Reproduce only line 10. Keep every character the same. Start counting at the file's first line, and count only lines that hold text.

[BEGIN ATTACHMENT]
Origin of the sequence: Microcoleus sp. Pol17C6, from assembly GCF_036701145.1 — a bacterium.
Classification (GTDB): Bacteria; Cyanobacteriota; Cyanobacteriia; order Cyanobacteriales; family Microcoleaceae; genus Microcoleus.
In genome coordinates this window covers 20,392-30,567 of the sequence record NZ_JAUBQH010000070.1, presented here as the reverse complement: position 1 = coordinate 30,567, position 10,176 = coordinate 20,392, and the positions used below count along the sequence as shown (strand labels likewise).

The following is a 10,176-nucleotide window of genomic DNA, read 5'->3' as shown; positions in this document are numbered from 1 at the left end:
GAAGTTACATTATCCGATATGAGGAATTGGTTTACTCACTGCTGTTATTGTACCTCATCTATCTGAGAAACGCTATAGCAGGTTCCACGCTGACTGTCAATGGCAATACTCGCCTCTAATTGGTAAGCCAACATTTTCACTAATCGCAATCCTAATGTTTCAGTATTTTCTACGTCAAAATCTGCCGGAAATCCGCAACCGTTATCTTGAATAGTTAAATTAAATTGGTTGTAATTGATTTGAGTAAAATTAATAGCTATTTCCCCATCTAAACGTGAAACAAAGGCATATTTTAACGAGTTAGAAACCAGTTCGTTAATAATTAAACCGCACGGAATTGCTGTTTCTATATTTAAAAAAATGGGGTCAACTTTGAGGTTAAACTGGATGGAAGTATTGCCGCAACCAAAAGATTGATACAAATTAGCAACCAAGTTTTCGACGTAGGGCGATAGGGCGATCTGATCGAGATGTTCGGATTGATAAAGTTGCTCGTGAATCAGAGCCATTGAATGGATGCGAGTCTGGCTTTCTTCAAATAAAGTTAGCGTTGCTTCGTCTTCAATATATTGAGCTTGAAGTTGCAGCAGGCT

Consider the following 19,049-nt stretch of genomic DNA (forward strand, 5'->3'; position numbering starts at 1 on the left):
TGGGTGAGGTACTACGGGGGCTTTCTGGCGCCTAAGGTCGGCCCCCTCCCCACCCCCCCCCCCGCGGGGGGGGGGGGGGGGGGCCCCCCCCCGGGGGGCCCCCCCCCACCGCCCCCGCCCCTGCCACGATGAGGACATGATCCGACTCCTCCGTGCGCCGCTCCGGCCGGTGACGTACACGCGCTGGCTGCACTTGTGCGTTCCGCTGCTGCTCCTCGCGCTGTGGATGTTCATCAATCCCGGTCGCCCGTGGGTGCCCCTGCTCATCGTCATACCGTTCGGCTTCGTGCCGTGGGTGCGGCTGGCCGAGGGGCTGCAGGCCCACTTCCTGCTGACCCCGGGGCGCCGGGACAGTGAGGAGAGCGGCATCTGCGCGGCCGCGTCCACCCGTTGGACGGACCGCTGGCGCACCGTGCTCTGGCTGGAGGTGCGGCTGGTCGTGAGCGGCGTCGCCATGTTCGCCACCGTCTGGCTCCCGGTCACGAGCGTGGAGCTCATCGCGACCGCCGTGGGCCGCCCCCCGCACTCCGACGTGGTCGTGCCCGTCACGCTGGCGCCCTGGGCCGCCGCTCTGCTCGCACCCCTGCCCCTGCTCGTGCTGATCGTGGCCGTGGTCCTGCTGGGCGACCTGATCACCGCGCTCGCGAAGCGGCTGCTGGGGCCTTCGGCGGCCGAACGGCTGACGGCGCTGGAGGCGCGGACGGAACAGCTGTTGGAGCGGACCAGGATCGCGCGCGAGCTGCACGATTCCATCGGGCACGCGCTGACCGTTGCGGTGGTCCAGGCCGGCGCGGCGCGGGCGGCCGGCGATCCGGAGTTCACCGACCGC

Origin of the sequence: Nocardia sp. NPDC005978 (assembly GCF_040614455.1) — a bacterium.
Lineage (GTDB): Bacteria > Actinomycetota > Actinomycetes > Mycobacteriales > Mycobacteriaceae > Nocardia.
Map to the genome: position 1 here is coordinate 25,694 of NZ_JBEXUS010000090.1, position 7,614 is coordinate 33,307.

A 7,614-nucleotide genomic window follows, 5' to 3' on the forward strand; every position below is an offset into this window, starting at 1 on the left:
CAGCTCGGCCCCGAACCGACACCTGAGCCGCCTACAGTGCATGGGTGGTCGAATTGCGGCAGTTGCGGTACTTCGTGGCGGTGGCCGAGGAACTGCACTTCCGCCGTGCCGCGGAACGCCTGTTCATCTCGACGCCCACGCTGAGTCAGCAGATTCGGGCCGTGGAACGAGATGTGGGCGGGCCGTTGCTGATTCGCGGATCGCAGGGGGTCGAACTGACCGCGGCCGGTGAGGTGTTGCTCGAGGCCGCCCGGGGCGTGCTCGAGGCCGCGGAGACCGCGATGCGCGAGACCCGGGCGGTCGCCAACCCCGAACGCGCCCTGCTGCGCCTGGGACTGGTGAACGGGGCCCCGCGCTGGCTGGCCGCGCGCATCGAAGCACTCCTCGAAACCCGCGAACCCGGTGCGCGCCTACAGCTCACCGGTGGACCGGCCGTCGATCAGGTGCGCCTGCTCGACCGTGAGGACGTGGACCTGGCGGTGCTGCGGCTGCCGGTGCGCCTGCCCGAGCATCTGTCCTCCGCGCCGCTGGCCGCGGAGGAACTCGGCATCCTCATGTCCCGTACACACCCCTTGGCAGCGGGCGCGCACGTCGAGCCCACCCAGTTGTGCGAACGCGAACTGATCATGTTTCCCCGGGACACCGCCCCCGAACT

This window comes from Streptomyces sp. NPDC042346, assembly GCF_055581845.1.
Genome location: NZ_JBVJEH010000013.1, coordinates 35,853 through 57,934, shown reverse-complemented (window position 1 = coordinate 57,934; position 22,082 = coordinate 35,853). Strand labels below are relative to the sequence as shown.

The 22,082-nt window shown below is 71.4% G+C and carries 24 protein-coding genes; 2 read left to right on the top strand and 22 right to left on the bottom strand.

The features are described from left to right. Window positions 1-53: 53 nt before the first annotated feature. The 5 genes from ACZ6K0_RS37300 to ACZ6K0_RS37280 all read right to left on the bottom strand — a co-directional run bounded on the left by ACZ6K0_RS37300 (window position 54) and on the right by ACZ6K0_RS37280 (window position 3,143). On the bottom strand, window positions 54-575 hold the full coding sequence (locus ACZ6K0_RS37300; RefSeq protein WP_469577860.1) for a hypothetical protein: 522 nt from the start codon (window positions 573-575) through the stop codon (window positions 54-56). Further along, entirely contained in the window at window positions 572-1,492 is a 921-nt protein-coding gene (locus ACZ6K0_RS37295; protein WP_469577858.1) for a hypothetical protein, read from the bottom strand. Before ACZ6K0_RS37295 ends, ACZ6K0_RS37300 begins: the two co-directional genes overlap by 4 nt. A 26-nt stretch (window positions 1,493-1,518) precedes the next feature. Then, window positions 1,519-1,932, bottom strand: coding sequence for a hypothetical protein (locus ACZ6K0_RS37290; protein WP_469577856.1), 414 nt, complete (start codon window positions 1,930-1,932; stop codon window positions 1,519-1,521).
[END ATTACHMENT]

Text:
Map to the genome: position 1 here is coordinate 25,694 of NZ_JBEXUS010000090.1, position 7,614 is coordinate 33,307.